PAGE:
The NunatuKavut community council is closer to its goal of providing more education in Inuttitut and traditional knowledge in schools after recently signing a memorandum of understanding to do just that.
The council, the Newfoundland and Labrador government and the province's English school district signed the memorandum, to strengthen ties on education and plan curriculum changes, on Friday. The agreement lays out objectives and a 30-day deadline to establish a working group to act on them.
Amy Hudson, the council's chief governance officer, said having traditional knowledge and history in schools can help transform the education system for the better.
"This strengthened relationship is another opportunity to ensure that our children, our learners and youth have opportunities to see themselves and their culture and their values reflected in what they learn in the classroom and how they learn," said Hudson.
The working group will develop a curriculum on NunatuKavut Inuit, develop resources that address the experiences of NunatuKavut Inuit within the residential school system, and explore the creation of Inuttitut language education.
The Newfoundland and Labrador English School district agrees. Tina White, the district's assistant director of schools for Labrador, said there is a growing focus on Indigenous education in the province as well as a recognition that increasing student engagement and connecting learning to real life requires resources that reflect the languages, traditions and cultures in the province.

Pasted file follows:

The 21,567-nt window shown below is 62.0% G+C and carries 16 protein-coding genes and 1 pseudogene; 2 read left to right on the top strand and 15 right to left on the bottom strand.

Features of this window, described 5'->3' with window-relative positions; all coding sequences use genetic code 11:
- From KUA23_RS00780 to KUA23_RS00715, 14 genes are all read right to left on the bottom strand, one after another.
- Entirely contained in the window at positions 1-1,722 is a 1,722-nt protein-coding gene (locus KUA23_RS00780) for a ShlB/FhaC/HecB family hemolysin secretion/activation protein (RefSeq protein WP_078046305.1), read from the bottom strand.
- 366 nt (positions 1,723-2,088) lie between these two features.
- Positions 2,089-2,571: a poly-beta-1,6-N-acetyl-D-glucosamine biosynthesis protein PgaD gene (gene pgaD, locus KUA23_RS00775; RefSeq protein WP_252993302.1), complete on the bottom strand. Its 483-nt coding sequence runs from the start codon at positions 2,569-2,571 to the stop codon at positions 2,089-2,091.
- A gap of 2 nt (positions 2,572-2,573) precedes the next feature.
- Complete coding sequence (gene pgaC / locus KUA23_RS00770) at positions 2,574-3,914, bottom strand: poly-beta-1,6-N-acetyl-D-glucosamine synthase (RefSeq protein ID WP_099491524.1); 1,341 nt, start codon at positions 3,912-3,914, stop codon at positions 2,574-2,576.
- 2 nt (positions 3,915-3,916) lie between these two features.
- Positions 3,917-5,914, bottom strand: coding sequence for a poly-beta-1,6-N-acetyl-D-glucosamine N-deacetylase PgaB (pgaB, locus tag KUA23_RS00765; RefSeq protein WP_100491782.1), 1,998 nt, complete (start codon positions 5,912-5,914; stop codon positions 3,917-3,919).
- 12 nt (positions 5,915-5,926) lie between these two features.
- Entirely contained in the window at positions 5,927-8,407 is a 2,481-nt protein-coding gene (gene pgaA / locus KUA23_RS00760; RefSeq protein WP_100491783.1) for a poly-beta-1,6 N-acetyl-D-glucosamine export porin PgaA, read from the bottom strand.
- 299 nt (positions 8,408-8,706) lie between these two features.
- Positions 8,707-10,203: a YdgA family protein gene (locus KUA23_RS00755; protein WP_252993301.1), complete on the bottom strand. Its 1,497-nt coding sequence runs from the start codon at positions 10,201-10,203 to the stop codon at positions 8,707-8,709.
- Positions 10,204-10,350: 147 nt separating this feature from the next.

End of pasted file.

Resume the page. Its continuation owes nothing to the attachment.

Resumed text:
"This is very exciting, as we move forward, that our staff and our students will have the ability to really learn about our own stories," said White.
Dispute over NunatuKavut's Indigeneity
The NunatuKavut community council's Indigeneity has been questioned by the Innu Nation, Inuit Tapiriit Kanatami and the Nunatsiavut government. When asked, Hudson wouldn't say whether the curriculum would address the dispute, but said education can create bridges.
"I see education as an important opportunity for healing and and to and to grow as humans and citizens and to really create mutual respect between all peoples," Hudson said. "It's my hope the inclusion of Inuit in this part of the world and in this part of the province will be a benefit to everyone."
The dispute involving the council is better left to those who work in politics, said White, but disagreements can be part of any curriculum, she said.
"If you correlate that to life, we as humans don't always agree about certain things. So it's OK to have that in place and to have that as a point of discussion or a point of debate," White said.
White said it's a complex process but they will take the lead from elders and community members.